North Carolina public school systems shouldn't count on another exemption from a longer school year.
This school year, the State Board of Education allowed nearly all of the state's 115 school districts to ignore a new legislative requirement that extends the school year by five days. But the response is expected to be less positive today when the state board discusses requests from 69 school districts and four charter schools to again exempt them from adding five days to the 2012-13 school year.
"The intent of the General Assembly was to have a longer school year, so I would think that waivers would be the exception rather than the rule this time," said Bill Harrison, chairman of the state board.
But rejection of the waiver requests, school officials say, would put them in a bind. They say that it will cost them money to run buses for five additional days. Also, many school districts want to use the days to train teachers on the new state curriculum being introduced in the 2012-13 school year.
"These extra days are coming out of professional development, and I think that has as much impact on student achievement as two extra days or three extra days," said Wake County school board member Kevin Hill.
Wake County, the state's largest school district, is asking for a partial waiver. It wants to add only three more days of classes.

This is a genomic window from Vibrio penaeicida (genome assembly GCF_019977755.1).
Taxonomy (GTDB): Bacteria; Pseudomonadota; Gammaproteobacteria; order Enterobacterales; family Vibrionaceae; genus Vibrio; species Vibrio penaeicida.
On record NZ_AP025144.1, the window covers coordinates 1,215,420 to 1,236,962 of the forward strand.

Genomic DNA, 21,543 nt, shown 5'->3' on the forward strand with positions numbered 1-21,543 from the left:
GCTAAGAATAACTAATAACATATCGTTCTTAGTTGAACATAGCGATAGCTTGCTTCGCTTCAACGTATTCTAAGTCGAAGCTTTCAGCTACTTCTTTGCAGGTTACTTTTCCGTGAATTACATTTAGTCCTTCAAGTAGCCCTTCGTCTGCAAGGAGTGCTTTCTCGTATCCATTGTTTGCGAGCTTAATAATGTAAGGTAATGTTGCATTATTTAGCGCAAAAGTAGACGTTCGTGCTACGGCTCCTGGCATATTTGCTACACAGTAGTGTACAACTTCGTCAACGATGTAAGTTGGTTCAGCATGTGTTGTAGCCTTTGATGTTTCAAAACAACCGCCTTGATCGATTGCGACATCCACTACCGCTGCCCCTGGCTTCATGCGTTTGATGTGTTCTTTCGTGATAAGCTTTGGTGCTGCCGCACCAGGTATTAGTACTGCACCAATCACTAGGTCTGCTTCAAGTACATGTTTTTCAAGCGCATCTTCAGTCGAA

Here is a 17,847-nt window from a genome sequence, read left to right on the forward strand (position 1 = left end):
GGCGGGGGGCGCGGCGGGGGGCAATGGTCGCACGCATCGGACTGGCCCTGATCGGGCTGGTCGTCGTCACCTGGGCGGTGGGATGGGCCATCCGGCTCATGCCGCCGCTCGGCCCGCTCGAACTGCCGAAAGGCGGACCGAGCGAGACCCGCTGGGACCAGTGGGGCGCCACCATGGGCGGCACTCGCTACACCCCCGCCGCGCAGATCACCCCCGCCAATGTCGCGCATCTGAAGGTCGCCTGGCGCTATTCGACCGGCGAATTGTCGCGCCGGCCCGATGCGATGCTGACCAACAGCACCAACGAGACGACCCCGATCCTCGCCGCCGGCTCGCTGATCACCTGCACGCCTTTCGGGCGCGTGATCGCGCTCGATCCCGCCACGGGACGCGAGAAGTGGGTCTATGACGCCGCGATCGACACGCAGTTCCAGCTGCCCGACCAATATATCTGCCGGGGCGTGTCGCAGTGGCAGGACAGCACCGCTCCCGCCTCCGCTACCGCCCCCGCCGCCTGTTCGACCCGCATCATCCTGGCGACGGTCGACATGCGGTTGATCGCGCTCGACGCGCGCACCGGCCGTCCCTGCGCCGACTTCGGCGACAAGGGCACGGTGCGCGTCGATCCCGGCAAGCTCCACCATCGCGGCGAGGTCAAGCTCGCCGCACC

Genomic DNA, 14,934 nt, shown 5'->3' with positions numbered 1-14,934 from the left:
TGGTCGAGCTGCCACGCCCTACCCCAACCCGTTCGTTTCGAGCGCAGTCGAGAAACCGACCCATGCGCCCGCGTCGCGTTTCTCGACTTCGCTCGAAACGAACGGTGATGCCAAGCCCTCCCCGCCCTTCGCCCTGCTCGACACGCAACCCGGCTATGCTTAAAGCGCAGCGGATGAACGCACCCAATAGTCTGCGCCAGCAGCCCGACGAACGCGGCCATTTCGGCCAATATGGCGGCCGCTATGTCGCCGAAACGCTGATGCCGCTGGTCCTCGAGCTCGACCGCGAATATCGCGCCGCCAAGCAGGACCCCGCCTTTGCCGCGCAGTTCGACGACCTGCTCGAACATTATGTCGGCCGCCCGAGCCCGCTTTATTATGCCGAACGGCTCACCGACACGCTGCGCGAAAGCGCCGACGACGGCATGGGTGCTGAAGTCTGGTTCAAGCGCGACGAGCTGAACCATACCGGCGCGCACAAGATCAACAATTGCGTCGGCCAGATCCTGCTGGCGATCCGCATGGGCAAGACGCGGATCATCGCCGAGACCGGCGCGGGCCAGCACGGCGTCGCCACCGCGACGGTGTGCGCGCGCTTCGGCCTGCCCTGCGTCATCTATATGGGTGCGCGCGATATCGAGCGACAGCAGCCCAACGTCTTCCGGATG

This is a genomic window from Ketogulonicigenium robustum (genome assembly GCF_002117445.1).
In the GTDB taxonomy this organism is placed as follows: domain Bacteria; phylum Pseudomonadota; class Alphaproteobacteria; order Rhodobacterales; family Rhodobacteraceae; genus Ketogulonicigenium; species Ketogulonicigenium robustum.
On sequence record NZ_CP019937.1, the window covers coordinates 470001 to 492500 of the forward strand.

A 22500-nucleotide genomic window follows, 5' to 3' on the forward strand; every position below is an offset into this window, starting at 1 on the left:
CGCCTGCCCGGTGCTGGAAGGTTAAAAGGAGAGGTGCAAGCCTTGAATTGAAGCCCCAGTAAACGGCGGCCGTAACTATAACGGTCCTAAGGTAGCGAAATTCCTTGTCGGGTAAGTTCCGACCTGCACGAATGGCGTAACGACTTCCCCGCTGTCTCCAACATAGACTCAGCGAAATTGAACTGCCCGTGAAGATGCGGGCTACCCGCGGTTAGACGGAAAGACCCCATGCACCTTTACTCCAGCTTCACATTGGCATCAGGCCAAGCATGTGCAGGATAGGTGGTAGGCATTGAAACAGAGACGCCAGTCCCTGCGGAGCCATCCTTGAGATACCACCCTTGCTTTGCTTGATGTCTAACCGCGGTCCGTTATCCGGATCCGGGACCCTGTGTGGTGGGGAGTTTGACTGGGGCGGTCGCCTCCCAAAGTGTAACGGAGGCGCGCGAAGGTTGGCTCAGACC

But 58 districts, including Johnston and Orange counties, are requesting full waivers.
The continued requests put districts at odds with state Republican legislators who added the additional school days - part of what they say is a way to boost student learning.
As the $19.7 billion state budget was being developed in June, Republicans in the state Senate inserted a provision saying that the school year should now be 185 days instead of the old standard of 180 days.
State Sen. Jerry W. Tillman, a Randolph County Republican and co-chairman of the Senate Education Committee, said Tuesday that legislators expect school districts to schedule the extra days for the 2012-13 school year.
"We need them to follow the law," Tillman said.
Schools want training
Chapel Hill-Carrboro Assistant Superintendent Todd LoFrese said it's unfair to expect teachers, especially new ones, to learn about the new curriculum without time during the school year for training.
The curriculum changes are part of new push to have all U.S. public school students achieve common standards of education. The Obama administration encourages states to support the push to improve their chances of receiving federal education funding under the "Race to the Top" program.
Chapel Hill wasn't on the list of districts requesting waivers compiled Tuesday by state education officials, but LoFrese said the district has requested a waiver. The district's schedule for the next school year only has one full teacher workday between the first and last day of classes.
Tillman doesn't find the concerns about lack of time for professional development to be compelling enough to grant waivers a second year.
"They'll have to deal with professional development the best way they can," he said.
But school leaders are hoping that legislators will make changes next year, such as providing additional funding.
Among the changes being requested by the N.C. School Boards Association is that legislators ease or eliminate the state law passed in 2004 that says classes can't start before Aug. 25 or end after June 10. School officials say the law - backed by the tourism industry - forces them to scratch teacher workdays to add additional days for students.
"I think most people would like to have the extra days," Harrison said. "But it would have helped to have talked with the educators first."